In Blog: Factually Speaking

Imagine if you suddenly found yourself unemployed, had a family to feed, had not earned enough to qualify for Michigan’s stringent eligibility rules regarding Unemployment Insurance, and applied for food assistance through the Supplemental Nutrition Assistance Program (SNAP) to help you feed your family as you look for work.

Then imagine being told that the balance in your savings account of $7,218.31, which you had built up over the years for your children and in preparation for emergencies (such as needing to replace your roof or your car) was too high, and that you could only receive food assistance if you spend down your savings to $5,000 or less.

Thankfully, Gov. Gretchen Whitmer announced yesterday that effective November 1, the asset limit for food assistance (currently $5,000), cash assistance (currently $3,000) and heating assistance (currently $500) will be raised to $15,000. The vehicle asset limit for SNAP, which does not take into consideration one vehicle but limits the value of a household’s second vehicle to $15,000, will also be lifted. Applicants and recipients will also now be able to self-declare their assets with further documentation required if requested by the department, which will cut down on burdensome paperwork for both applicant and caseworker.

A household asset limit of $2,250 for federal food assistance eligibility was first implemented by the federal law that created TANF in 1996, but states could request waivers from that rule and either raise their asset limit higher than the federal level or eliminate it completely. Michigan, to its credit, was one of the first to eliminate the asset test for food assistance. However, the Department of Human Services reinstated it in its departmental policy at a level of $5,000 after then-director Maura Corrigan, reportedly saw a public assistance recipient emerge from a Hummer in the agency parking lot.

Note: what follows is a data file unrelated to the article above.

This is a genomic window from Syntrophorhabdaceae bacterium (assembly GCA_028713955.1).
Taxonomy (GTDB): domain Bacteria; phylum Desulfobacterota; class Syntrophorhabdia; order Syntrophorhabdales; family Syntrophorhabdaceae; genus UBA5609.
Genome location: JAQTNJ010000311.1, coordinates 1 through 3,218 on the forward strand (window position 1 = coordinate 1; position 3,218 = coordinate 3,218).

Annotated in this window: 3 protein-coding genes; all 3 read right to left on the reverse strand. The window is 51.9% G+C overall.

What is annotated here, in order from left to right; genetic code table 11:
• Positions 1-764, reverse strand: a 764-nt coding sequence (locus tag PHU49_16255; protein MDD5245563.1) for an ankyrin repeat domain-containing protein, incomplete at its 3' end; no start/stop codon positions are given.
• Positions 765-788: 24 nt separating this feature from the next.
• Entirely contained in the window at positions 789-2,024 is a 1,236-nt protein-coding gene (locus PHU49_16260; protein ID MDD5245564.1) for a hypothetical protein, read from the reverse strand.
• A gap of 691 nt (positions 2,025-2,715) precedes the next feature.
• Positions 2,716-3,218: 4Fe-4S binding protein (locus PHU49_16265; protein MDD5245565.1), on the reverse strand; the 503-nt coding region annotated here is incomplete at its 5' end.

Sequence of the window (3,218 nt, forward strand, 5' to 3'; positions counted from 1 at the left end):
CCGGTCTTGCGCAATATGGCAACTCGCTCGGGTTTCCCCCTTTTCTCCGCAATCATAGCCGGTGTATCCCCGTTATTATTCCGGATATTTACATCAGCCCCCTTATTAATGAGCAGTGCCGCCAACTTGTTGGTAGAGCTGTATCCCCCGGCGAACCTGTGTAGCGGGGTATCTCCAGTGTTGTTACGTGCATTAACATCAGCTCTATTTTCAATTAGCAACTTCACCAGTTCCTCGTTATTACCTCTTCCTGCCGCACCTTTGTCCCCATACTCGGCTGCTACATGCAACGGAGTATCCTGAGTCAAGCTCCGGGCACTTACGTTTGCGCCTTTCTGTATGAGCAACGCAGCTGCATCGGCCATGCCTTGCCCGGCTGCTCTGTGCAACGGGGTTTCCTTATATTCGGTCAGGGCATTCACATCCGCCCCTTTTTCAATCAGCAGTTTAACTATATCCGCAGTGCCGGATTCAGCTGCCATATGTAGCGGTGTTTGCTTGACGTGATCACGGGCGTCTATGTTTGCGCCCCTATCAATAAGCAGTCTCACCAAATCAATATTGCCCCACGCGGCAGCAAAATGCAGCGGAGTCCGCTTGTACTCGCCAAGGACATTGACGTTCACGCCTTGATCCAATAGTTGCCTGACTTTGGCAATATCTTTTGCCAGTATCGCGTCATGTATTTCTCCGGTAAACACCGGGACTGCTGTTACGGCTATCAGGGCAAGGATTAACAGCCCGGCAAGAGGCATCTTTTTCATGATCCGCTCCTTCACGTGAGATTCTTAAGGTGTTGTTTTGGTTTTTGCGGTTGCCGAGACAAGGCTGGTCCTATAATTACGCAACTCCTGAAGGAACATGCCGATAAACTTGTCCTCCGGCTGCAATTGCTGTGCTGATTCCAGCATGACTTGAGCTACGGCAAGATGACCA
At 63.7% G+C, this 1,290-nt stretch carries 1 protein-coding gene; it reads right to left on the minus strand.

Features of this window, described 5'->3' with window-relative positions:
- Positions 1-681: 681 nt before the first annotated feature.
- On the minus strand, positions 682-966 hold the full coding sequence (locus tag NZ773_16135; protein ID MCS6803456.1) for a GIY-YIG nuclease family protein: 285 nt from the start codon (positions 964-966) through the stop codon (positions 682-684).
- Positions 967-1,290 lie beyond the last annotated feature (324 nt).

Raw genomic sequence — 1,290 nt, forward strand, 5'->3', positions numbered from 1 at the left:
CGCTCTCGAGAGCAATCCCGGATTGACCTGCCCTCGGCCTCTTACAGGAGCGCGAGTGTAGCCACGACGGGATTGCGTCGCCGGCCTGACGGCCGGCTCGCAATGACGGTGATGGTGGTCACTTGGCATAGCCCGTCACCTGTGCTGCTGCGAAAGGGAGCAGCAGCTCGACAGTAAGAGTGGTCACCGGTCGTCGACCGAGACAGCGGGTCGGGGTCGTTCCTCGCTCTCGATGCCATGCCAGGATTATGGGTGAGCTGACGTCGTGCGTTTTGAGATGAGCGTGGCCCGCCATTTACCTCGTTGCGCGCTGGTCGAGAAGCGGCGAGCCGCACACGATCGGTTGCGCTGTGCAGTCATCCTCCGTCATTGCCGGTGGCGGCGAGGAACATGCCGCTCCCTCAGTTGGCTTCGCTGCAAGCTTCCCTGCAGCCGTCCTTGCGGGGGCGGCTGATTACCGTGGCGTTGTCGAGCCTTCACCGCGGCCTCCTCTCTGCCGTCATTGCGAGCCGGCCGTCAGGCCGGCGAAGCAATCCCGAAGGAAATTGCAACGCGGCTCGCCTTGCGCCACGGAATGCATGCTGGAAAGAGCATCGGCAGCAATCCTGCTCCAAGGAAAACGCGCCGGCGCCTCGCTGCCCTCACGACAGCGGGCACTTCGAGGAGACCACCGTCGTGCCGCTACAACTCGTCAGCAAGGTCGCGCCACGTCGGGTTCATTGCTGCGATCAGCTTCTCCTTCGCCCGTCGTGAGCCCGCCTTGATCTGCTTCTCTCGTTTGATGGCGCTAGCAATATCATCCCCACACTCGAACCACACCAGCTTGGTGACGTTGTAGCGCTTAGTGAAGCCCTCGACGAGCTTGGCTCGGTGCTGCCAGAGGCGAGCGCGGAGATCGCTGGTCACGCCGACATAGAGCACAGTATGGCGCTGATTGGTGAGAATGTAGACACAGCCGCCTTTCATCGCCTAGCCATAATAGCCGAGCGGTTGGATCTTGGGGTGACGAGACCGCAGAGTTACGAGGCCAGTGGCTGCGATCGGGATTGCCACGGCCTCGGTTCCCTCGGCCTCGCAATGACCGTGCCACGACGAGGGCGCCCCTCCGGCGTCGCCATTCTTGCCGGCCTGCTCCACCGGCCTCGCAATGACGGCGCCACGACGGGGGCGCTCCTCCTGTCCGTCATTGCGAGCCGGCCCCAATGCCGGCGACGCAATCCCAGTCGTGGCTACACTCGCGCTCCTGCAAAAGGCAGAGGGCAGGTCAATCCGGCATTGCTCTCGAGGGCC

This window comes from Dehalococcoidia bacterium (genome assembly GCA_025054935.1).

At the time the departmental policy was changed, the Legislature passed a law, signed by Gov. Rick Snyder, that simply says, “for the purposes of determining financial eligibility for the family independence program or the food assistance program administered under this act, the department shall apply an asset test.” Because this law remains in place, Gov. Whitmer could not eliminate the asset limit entirely, as 35 other states have done for SNAP food assistance. We urge the Michigan Legislature to remove this language from statute in order to give the governor further flexibility to eliminate the asset test completely and reduce paperwork and burden for public assistance caseworkers, applicants and recipients.

We commend the governor and the Department of Health and Human Services for making this common-sense change that will help working families.


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